Although the Amazon forest seems to be an unknown territory, a new study questions the origin of the region.

A new study presents the idea according to which the Amazon forest might be the result of one of the oldest agriculture experiments. People live in the region for more than 10,000 years and, over time, they even managed to establish advanced civilizations, thus also changing the scenery.

Carolina Levis, researcher at the Wageningen University worked alongside a team of ecologists and archeologists to conduct a study that was recently published in Science magazine. They worked with data from the Amazon Tree Diversity Network, discovering 85 domesticated tree species out of a total of 4962. The 85 domesticated species had a huge influence on the rest of the forest.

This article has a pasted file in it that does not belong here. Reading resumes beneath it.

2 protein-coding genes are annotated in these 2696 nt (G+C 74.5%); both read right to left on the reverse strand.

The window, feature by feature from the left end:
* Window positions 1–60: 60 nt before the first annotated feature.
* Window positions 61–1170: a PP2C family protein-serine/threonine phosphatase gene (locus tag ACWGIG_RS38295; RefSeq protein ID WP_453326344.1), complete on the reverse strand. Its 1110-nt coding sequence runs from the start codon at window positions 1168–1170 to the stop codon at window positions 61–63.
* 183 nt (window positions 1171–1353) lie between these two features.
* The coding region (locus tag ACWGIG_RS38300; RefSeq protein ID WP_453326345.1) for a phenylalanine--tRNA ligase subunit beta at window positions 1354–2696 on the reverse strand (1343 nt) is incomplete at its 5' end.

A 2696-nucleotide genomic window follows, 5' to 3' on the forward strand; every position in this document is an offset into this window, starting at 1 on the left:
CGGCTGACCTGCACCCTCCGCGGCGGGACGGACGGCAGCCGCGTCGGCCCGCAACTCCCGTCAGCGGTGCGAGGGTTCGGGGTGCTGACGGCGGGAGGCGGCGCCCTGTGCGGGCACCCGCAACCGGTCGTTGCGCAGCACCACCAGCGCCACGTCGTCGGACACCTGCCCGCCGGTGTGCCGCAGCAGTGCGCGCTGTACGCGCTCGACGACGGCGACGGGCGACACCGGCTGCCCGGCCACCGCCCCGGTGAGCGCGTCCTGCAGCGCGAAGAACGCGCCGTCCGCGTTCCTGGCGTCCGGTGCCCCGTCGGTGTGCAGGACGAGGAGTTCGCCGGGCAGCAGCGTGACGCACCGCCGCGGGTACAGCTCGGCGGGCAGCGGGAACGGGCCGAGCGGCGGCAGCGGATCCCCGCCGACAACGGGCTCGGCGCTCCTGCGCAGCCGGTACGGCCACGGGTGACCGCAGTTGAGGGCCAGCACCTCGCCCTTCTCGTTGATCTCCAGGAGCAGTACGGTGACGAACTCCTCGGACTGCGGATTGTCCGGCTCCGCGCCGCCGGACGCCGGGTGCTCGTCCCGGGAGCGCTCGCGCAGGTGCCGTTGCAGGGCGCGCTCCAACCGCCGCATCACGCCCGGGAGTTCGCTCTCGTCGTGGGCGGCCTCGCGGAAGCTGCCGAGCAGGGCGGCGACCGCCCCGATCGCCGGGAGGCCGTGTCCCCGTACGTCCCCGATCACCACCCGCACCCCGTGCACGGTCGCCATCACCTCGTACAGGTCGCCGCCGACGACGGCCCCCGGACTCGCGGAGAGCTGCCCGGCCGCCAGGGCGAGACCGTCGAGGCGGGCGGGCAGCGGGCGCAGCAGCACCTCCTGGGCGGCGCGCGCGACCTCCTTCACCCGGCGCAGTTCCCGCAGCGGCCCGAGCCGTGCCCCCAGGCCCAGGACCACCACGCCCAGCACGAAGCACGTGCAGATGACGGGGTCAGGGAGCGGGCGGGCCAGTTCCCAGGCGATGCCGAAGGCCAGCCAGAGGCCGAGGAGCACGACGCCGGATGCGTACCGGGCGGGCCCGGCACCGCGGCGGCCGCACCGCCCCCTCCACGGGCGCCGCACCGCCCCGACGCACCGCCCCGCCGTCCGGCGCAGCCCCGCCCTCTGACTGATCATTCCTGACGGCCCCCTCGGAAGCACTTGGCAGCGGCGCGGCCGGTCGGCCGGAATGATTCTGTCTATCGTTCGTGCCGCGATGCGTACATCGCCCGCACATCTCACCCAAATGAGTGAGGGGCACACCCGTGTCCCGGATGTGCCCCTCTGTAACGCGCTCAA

“We discovered that 20 of these 85 species are hyper dominant, being seen fives times more often than we expected” the study says. Overall, approximately 20% of the Amazon forest species are the result of ancient domestication, and in the areas where important civilizations were established, the percentage goes up to 30%.

People from 8000 years ago preferred the rubber tree, cacao, palm trees and others. These trees, but also others, were the main resource for the pre-Colombian societies.

Researchers also discovered that domesticated plants are more frequent in areas that were inhabited in the past and it is possible for these species to thrive thanks to human presence. So, the density of domesticated trees might be the result of agriculture that managed to adapt to an environment transformed by people.


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